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August 18-31
VOL.14 ISSUE. 26

Crafting A Narrative

Bart Gazzola
Published Thursday May 14, 06:27 pm
Exhibit finds the unique stories in everyday objects

Runs to Saturday 23
Affinity Gallery

The Narrative Dishat the Affinity Gallery has a seemingly banal framework, but its everyday, domestic reference to plates posits a universal relevance. In conversations with the curator Carole Epp (also an exhibiting artist), we touched on numerous ideas that exist within the space, between the diversity of artists. Elizabeth Burrit, Aura Carney, Jenn Demke-Lange, Mariko Paterson and Cathy Terepocki comprise Dish, while Epp positions herself as an instigator, employing personal connections to expand both the public conversation about fine craft, and which artists are included in that scene.

Her words: “What makes a good story? How does one weave a narrative and what is the best way to get that story to stand the test of time? Of course, there is the tradition of passing down stories through oral legacies and by means of pen and paper… Let us add to that list the realm of art; more specifically, ceramics. An indelible and permanent material, clay materials long outlive their makers, stand all sorts of tests of time, and serve as one of the most perfect vehicles for storytelling.”

Cathy Terepocki’s “Kitchen Quilt”, with its colourful patterns, references art-making that encapsulates history, especially in an immigrant experience. Her piece occupies the same space as did War Rugs from Afghanistan: memory encapsulated in a portable object, to be passed from hand to hand, generation to generation. Her own narrative of Pennsylvania Dutch and Mennonite heritage makes “Quilt” beautiful to us, but more deeply meaningful to her kin.

Epp and Burrit both present works that explore an interesting feminist idea: that the personal is political and that motherhood not only redefines a family space but also an artist. “Don’t mess with momma bear” or “What saves her life” are maternal works — not quite as overtly feisty as Epp’s “Ass Kissing Angels” from a past Artists by Artists show at the Mendel, but that defiance is still there, just with alternate focus.

Burritt’s accompanying statement cites a similar shift: “[Moving] away from more austere narratives of place and geography to personal narratives about relationships and emotion… this work is about the relationship between sisters… [showing how] our own daughters’ relationship grow and change, and reflecting on my own kinship with my sister.”

Her “matching” cups are delightful: I love red earthenware, but the delicate dresses depicted on the exteriors of “Sister Cups” mark these as objects to be treasured (and used) for years to come. Plate works like “Secrets”or “This Side Up” are snapshots of interaction that I’m sure Burritt has taken from day-to-day relations between her daughters.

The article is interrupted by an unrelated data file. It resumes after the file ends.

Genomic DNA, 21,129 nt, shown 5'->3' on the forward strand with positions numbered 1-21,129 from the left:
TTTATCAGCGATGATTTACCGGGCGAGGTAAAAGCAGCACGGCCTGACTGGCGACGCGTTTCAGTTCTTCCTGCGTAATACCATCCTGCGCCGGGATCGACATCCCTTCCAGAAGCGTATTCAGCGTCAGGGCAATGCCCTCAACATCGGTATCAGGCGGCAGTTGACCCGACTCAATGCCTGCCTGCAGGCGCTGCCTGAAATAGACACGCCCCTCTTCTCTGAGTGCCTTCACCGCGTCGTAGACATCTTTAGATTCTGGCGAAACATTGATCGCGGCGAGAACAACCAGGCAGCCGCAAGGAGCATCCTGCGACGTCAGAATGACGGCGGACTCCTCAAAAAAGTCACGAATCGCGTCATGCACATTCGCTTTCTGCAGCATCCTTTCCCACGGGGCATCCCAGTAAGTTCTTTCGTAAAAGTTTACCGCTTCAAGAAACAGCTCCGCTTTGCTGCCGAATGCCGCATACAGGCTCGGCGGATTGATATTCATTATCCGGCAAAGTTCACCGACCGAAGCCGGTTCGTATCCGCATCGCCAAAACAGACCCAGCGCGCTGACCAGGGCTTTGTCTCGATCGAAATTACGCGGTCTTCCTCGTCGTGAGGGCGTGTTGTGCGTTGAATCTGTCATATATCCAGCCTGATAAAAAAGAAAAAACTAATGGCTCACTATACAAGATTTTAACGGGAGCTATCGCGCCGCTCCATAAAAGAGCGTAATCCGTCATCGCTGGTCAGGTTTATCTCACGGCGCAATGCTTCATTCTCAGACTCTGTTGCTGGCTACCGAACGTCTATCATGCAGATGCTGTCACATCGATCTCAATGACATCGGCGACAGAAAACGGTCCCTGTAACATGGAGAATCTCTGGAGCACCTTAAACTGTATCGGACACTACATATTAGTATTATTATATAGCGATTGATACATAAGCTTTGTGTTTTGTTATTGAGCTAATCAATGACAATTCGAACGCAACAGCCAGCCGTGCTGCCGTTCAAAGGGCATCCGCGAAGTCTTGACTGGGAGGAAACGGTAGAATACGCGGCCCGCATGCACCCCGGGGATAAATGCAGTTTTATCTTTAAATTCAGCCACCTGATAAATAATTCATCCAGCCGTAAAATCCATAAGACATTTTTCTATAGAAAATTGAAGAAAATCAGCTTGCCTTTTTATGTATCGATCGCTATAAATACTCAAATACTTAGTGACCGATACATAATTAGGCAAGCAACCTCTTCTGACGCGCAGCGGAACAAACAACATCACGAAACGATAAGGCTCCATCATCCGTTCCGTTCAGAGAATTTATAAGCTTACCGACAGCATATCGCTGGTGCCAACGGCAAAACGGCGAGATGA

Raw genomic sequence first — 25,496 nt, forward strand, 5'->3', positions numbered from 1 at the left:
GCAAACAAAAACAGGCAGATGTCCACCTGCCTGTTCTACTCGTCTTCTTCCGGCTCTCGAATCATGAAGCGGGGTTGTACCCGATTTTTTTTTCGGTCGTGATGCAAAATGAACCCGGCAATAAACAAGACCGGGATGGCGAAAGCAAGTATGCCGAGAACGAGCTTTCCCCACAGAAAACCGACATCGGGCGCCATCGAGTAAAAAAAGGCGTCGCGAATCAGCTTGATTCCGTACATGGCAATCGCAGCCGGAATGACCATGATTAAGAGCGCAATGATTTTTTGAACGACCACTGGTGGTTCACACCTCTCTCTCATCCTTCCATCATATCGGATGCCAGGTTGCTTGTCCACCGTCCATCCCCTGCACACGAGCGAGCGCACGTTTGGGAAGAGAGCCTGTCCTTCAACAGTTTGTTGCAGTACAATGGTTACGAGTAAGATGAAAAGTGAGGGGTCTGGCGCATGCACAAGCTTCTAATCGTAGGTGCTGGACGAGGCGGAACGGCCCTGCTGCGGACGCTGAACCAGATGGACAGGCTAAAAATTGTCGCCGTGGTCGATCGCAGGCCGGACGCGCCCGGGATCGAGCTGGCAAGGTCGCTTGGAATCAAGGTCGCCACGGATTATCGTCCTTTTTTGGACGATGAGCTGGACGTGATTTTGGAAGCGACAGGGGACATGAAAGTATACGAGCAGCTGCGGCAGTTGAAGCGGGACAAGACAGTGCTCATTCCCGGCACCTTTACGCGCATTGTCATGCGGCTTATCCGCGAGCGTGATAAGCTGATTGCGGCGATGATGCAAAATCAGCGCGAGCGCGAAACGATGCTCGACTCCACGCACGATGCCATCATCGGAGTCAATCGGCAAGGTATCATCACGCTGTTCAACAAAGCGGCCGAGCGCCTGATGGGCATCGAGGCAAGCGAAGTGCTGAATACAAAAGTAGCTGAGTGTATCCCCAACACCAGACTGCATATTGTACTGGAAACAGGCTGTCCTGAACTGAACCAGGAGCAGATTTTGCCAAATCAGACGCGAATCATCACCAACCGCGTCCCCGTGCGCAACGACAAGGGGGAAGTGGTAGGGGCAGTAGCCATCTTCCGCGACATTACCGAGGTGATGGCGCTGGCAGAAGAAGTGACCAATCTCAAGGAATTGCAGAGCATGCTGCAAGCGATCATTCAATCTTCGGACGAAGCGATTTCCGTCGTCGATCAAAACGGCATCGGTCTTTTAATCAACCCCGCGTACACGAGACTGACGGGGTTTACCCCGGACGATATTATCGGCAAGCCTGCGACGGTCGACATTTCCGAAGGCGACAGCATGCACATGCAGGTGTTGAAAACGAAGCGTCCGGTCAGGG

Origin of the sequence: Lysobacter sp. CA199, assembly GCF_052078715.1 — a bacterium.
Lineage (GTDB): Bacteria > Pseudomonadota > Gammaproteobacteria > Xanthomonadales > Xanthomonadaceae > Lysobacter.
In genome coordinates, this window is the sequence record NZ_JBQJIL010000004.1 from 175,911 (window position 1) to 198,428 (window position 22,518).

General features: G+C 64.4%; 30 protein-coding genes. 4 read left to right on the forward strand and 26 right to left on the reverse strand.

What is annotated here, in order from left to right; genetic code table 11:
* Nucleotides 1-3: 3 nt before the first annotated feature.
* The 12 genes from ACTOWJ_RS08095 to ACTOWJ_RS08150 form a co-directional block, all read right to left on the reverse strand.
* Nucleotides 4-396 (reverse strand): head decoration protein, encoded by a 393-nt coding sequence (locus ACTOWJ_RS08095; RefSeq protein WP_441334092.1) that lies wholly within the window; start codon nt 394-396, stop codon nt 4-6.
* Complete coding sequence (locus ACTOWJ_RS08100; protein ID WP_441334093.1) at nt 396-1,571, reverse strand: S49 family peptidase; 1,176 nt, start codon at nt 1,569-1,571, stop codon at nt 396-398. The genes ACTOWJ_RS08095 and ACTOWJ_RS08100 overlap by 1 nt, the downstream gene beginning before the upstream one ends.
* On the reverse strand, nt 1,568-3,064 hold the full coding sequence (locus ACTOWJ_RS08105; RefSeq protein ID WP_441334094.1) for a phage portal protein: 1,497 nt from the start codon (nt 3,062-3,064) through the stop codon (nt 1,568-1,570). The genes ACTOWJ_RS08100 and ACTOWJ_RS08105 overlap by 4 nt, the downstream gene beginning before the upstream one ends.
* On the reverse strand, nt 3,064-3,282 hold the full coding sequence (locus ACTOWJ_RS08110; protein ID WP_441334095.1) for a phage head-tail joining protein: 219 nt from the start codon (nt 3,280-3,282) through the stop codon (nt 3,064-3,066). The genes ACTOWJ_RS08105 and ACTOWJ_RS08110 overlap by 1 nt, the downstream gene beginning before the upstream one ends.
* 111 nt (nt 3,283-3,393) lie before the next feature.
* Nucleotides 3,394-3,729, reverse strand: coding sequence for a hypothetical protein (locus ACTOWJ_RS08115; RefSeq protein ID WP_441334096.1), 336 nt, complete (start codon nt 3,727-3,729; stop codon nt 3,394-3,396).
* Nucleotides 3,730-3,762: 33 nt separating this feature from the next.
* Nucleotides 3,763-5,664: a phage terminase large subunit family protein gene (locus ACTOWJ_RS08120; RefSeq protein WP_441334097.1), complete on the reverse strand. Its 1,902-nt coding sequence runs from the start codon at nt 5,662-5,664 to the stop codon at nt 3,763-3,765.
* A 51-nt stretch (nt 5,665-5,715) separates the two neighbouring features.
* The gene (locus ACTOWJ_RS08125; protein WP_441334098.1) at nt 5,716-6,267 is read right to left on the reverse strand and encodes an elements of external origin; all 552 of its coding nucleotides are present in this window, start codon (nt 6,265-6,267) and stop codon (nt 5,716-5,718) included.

Utilitarian concerns and contradictions of preciousness (not simply put into that dead space of being “art”) are very clear in Aura Carney’s “Egg Cups”. These are so fragile, and the display of them in a closed vitrine doesn’t prevent their appreciation by a visitor but seems necessary. The presentation is reminiscent of a sales display, but that fits their exquisiteness.

Perhaps the most entertaining — and unique — artist here is Mariko Paterson. The patterning of dishes like “Fan Club” (featuring a gaggle of geishas), “Mind the Gap” (with Evel Knievel), “Crouching Knievel, Pouncing Kittens” (the daredevil again, and roaring tigers that are a common icon in Mariko’s works) and “Eye of the Tiger” (two roaring tigers, replete with flaming hoops about to be traversed) are all similar to the fine dishes you can purchase at the Chung Wah Grocery on 20th (may gentrification never displace them).

Her statement (no offence to the other fine artists here) was a highlight of this exhibition. “I guess the plates could be thought of as TV stills for the wall… I always dream of making lovely, lilting plates and platters with expanses of white breathing spaces, charming motifs fluttering about to culminate in an air of innuendos reminiscent of a Calvin Klein perfume add. What inevitably transpires is a right collision of Pawn Stars, Hoarders and Dancing With The Stars... mayhem-induced cacophonic platters [serving] as [a] dance floor in some kind of Saul Steinberg/Studio 54-esque cocktail party moment. I am obsessively opposed to the typical.”

Dishvoices common artistic concerns while providing a space for uniqueness to flourish. (Jenn Demke-Lange’s three-dimensional designs are seductive with or without the red and blue lens.) Epp’s words offer a better conclusion than any I can offer: “Each of the artists help to identify either a specific female narrative; a generational narrative, a design based aesthetic or even narratives of a geographical nature.”

Shall I reiterate that the best sculpture, especially that of a feminist nature, is from fine craft artisans? Go see The Narrative Dish before it closes on May 23.

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